October 29, 2019  |  Lydia Forsythe, PhD, MA, MSN, RN, CNOR

An effective executive leader in today’s health care environment has knowledge, passion, and a reflective presence, and is a collaborative, inclusive influence. All of these concepts define a mindful outlook that is used to lead through dynamic environmental currents, including cultural nuances, resource allocation, reimbursement trends, and an ongoing evolution of technology.

Company Knowledge

An executive leader’s knowledge encompasses all of the history, mission, values, strategic initiatives, and political environment that can direct an organization to its present and future. The cultural nuances, strategic ideas, and politics may change with the staff and community demographics. However, the mission and values should be the guide for a leader to navigate strategic planning as an accountable participant. The leader is accountable to center the focus on what it means to be a part of the organization (Livermore, 2015; Tye & Dent, 2017).


The leader needs to have passion that supports the organization’s mission and values. The leader’s passion is the positive energy that can help drive and support the organization through the dynamic environment as the demographic shifts, resources become more challenging to find, reimbursement trends alter, and technology needs grow and evolve (Gates, 2016).

A Reflective Presence

A leader’s passion can also grow and evolve with self-reflection. Embodying a reflective presence holds many opportunities for leaders to develop their own skills with collaboration, knowledge sharing, succession planning, and inclusivity. As a leader reflects upon their behaviors and skills, it is critical to share this information for the organization to understand its leadership. Executive leadership is about developing ongoing knowledge. Leaders have to be open to what others think, believe, and understand to be able to engage mindfully (Salafia, 2019).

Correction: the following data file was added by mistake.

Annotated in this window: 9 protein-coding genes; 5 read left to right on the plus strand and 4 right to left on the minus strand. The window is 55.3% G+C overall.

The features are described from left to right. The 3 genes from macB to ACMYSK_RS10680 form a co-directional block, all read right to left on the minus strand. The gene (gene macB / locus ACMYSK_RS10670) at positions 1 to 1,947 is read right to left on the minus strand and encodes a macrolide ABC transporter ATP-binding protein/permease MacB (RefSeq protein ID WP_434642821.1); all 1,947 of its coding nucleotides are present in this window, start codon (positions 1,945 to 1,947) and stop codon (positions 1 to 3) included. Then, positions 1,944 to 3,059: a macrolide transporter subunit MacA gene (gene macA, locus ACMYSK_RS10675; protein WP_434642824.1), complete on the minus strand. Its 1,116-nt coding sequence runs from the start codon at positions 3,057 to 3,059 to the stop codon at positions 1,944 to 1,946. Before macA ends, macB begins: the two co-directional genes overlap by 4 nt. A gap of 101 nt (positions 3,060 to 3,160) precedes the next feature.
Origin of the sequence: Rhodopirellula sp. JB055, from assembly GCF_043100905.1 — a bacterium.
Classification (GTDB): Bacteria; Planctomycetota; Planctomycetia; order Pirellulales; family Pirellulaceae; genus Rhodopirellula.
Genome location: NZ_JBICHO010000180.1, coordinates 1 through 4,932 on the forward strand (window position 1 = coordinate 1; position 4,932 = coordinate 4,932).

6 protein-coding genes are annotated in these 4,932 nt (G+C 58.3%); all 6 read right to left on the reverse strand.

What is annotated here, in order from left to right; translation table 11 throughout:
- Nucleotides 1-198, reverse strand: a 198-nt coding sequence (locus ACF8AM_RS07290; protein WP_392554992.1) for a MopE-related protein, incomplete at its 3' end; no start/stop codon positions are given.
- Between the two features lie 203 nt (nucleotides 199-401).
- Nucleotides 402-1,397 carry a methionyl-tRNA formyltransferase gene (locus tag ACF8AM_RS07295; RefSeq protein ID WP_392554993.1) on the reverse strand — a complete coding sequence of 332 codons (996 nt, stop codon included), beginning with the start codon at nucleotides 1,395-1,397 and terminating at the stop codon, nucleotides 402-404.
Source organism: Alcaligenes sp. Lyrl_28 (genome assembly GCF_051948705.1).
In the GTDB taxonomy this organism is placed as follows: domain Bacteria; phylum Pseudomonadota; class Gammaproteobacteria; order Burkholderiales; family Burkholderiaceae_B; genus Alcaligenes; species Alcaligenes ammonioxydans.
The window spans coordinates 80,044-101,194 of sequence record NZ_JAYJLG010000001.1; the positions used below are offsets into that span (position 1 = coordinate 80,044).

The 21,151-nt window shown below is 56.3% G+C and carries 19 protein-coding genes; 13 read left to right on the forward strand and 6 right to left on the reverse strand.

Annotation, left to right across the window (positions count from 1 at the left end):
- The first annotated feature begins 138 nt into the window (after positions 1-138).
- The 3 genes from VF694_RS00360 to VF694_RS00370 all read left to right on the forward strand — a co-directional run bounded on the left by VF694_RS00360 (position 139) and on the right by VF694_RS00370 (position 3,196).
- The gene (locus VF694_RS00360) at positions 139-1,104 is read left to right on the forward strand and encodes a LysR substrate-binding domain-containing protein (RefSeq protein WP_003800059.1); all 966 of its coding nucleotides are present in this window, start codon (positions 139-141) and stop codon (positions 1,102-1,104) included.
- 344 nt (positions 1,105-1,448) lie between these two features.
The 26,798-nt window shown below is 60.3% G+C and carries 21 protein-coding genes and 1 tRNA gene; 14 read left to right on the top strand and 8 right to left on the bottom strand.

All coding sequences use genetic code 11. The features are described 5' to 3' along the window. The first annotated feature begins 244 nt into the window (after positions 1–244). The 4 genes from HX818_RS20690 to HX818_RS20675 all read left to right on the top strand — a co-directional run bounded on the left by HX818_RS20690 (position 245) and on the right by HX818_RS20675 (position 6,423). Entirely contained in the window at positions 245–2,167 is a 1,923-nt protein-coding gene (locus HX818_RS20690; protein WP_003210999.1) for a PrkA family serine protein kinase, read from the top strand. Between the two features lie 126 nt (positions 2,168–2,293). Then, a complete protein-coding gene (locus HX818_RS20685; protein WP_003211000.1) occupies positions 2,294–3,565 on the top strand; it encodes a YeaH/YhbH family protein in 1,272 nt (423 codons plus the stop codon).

Collaborative and Inclusive Influence

Collaboration gives a leader a chance to engage at every level in the organization. This engagement creates inclusion and an ability to be a positive influence. Being in touch with staff ideas at all organizational levels gives rise to knowledge development and the understanding of how decisions affect outcomes. Decisions are made to help alter outcomes using data and knowledge; however, the staff are the ones responsible for actually operationalizing decisions, so without staff inclusion, outcomes cannot be developed nor sustained. Understanding the staff and organizational culture is an important part of developing a collaborative environment (Tye & Dent, 2017).

Awareness of Cultural Nuances

Every organization has a cultural dynamic that affects outcomes and decision making. This culture comes in several forms related to the staff and community’s demographics, the organization’s mission, and how the organization is financially sustained. All of these factors contribute to the functions, processes, and outcomes of the health care setting, so leaders need to be acutely aware of the organization’s cultural layers. A specific piece of the cultural and collaborative nuances that go along with decision making is helping the constituency understand how resources are allocated (Tye & Dent, 2017).